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Thursday is a big day. Multiple sources confirm that President Trump will deliver a speech on Oct. 12 outlining his policy on Iran. As part of that speech, the President will announce that he will not certify the JCPOA (Iran nuke deal) but he will not pull out of the deal either, leaving the future of the deal in the hands of Congress.

Trump’s decision will be based on his opinion that the deal is not in the national security interests of the United States.

Certification of the deal is not required by the JCPOA but is part of the congressional oversight required by the Corker-Cardin bill.

The Corker-Cardin bill passed because President Obama maneuvered around the Constitutional requirement for Senate approval of treaties by calling the JCPOA an “agreement”, requires the President to at least every 90 days, determine he can certify that:

  • Iran is fully implementing the agreement,
  • Iran has not committed a material breach of the agreement,
  • Iran has not taken any action that could significantly advance its nuclear weapons program, and
  • suspension of sanctions against Iran is appropriate and proportionate to measures taken by Iran with respect to terminating its illicit nuclear program and vital to U.S. national security interests.

The President’s refusal to certify the deal will open a 60-day window for Congress to re-impose sanctions on Iran. If the sanctions are re-imposed Iran will pull out and the deal will fall apart.

The beltway buzz is the Trump administration will use the two-month window and the leverage built by the lack of certification to try and negotiate a fix of the deal’s worst flaws. Indeed, there were unsubstantiated Reuters reports at the end of last week that Iran has signaled to France and Britain that it is willing to have talks about its ballistic missile program.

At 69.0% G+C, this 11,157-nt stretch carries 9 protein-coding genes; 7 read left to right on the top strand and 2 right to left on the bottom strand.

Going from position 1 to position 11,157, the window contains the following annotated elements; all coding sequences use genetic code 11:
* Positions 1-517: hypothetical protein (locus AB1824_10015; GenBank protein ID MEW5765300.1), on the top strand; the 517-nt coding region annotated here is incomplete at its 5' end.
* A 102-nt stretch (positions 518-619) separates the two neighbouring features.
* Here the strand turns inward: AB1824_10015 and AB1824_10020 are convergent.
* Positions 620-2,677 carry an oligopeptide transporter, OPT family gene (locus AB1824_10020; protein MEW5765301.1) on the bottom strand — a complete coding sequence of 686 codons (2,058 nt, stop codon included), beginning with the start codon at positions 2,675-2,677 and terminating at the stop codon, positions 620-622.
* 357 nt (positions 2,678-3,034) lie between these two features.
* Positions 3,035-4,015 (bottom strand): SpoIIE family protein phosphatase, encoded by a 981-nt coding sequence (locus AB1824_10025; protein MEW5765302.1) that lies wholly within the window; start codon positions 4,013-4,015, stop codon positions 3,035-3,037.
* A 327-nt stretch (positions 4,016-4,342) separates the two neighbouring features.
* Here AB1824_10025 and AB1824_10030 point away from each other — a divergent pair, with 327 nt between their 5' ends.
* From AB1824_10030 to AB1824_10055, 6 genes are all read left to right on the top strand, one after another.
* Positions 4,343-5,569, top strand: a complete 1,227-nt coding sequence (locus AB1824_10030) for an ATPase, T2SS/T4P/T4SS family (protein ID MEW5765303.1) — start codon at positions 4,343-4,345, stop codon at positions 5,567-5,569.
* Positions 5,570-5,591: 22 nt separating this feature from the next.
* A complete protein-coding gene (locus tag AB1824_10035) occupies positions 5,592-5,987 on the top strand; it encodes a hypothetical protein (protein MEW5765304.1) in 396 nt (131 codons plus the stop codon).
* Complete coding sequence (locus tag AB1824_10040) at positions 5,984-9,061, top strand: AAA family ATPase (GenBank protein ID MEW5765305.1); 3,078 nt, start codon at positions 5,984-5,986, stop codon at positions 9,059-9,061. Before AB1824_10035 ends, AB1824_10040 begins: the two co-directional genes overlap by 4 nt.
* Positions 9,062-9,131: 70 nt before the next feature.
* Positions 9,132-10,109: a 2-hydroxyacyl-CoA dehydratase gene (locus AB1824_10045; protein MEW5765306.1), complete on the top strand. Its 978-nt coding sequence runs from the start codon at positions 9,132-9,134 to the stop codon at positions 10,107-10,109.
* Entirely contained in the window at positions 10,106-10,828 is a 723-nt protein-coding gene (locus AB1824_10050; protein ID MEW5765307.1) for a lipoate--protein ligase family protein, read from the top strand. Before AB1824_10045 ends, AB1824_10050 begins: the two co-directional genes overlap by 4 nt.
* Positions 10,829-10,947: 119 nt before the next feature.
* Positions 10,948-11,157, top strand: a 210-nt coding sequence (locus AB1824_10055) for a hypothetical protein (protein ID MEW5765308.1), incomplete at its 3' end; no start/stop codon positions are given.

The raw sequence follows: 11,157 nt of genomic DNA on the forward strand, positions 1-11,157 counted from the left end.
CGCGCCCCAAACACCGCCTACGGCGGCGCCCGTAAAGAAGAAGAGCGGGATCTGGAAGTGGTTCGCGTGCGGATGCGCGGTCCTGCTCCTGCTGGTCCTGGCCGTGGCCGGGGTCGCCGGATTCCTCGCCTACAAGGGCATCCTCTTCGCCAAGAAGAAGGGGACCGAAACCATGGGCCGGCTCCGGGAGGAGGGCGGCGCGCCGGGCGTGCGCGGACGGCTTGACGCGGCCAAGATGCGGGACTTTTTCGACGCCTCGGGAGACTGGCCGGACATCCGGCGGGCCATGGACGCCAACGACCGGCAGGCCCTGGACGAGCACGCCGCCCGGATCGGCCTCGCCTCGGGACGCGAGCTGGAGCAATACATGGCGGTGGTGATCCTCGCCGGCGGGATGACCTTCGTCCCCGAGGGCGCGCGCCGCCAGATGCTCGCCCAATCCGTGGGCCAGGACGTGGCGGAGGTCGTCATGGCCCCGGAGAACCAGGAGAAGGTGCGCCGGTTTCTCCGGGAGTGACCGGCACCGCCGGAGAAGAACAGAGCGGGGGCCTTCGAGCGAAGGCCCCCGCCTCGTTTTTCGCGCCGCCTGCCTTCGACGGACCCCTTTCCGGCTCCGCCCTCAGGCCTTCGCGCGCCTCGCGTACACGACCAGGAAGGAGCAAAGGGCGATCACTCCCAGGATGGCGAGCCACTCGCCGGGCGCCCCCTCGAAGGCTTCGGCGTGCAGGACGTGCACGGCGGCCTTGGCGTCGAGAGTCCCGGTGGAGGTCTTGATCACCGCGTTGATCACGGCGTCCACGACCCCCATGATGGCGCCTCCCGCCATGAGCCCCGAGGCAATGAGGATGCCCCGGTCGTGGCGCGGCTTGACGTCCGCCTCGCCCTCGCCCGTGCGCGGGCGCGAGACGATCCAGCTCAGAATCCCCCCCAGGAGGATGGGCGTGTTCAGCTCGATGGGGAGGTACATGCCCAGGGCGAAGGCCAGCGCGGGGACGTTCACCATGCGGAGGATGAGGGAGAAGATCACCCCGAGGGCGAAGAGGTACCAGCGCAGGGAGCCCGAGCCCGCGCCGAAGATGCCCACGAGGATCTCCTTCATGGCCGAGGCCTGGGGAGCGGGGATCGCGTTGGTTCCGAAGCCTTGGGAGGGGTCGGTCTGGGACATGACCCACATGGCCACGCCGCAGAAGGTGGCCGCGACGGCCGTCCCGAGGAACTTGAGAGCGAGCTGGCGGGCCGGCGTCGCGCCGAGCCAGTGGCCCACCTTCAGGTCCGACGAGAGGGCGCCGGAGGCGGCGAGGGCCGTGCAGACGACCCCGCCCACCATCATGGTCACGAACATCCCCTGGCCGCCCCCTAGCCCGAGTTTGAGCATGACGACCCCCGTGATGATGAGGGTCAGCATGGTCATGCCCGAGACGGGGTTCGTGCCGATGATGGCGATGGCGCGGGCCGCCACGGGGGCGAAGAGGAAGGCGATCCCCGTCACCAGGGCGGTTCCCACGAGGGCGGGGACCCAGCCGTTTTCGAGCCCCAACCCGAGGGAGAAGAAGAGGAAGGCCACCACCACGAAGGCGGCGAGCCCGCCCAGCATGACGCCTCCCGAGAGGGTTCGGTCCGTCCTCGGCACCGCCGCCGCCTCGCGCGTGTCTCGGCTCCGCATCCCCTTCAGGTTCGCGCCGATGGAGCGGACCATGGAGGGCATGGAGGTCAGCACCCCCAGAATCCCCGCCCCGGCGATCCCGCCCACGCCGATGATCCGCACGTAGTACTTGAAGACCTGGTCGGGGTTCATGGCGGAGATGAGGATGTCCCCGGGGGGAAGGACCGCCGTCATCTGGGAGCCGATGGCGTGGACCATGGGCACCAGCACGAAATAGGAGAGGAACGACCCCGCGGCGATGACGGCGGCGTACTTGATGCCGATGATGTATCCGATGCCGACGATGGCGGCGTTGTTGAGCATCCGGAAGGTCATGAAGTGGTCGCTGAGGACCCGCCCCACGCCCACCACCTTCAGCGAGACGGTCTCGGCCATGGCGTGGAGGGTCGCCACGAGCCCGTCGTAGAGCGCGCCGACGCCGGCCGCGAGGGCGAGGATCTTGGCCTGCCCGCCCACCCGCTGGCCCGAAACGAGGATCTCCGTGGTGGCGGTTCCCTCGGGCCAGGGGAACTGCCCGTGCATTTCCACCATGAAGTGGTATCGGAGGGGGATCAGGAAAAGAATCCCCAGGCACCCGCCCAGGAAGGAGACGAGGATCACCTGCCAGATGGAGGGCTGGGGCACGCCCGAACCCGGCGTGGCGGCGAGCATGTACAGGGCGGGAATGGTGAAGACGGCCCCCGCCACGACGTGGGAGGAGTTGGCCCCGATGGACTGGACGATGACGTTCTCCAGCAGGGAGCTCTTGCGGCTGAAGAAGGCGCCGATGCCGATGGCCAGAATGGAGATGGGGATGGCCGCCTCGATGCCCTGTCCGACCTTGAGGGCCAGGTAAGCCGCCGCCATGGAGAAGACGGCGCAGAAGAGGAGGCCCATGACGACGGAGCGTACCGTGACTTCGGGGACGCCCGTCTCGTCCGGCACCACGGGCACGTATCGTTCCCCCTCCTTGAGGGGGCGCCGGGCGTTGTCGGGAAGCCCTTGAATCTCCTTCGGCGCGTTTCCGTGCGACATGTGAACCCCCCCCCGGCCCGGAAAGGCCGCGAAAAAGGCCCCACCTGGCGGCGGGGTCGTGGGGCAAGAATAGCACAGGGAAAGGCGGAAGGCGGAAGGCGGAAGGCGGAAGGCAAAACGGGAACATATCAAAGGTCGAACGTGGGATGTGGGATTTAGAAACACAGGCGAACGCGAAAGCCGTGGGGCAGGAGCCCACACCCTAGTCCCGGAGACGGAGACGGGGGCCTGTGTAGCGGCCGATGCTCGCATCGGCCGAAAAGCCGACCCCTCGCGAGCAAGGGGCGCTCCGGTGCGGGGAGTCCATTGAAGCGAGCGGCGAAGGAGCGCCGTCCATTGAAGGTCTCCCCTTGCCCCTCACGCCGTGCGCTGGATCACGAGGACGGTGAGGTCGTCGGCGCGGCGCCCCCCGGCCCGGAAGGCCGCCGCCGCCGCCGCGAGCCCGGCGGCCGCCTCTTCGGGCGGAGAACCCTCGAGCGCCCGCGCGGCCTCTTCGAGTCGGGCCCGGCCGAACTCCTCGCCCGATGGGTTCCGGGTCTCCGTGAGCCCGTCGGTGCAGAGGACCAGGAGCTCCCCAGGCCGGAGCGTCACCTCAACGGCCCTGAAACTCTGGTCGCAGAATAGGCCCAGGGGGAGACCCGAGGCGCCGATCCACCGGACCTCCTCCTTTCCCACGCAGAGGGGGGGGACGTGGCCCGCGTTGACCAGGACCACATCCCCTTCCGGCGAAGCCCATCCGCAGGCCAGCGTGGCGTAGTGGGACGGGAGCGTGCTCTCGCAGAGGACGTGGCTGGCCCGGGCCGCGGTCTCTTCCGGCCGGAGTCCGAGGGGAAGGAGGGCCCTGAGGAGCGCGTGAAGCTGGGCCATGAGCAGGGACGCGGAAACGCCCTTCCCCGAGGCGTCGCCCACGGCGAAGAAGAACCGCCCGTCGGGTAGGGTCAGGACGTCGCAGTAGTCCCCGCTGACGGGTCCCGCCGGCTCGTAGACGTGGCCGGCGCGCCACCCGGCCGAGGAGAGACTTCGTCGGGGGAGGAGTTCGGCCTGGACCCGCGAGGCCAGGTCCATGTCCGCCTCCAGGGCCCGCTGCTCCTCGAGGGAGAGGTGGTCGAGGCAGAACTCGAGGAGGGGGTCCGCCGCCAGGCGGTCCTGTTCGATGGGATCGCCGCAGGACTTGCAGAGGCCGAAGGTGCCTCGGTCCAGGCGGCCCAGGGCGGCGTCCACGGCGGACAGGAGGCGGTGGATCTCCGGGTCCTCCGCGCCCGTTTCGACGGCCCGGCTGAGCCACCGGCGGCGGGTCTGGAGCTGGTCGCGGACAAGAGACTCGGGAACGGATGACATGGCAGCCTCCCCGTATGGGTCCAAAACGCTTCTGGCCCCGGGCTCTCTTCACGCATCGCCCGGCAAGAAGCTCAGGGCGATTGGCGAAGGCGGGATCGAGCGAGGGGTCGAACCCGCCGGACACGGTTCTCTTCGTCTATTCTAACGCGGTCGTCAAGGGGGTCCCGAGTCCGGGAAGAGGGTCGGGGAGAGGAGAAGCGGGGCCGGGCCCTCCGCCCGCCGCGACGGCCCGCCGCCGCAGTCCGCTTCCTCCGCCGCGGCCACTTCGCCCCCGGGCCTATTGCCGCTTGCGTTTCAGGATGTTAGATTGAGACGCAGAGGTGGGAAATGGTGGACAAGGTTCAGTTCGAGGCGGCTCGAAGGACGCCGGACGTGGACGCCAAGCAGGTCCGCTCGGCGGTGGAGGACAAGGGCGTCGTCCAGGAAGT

The biggest reason for the President’s decision not to certify may be the IAEA’s recent announcement that has been unable to verify “Section T” of the agreement, which outlines “Activities which could contribute to the design and development of a nuclear explosive device”

Per the deal those activities include:

  • Designing, developing, acquiring, or using computer models to simulate nuclear explosive devices.
  • Designing, developing, fabricating, acquiring, or using multi-point explosive detonation systems suitable for a nuclear explosive device, unless approved by the Joint Commission for non-nuclear purposes and subject to monitoring
  • Designing, developing, fabricating, acquiring, or using explosive diagnostic systems (streak cameras, framing cameras and flash x-ray cameras) suitable for the development of a nuclear explosive device, unless approved by the Joint Commission for non-nuclear purposes and subject to monitoring. 82.4.
  • Designing, developing, fabricating, acquiring, or using explosively driven neutron sources or specialized materials for explosively driven neutron sources.
  • Designing, developing, fabricating, acquiring, or using explosive diagnostic systems (streak cameras, framing cameras and flash x-ray cameras) suitable for the development of a nuclear explosive device, unless approved by the Joint Commission for non-nuclear purposes and subject to monitoring.
  • Designing, developing, fabricating, acquiring, or using explosively driven neutron sources or specialized materials for explosively driven neutron sources.
  • Designing, developing, fabricating, acquiring, or using explosively driven neutron sources or specialized materials for explosively driven neutron sources.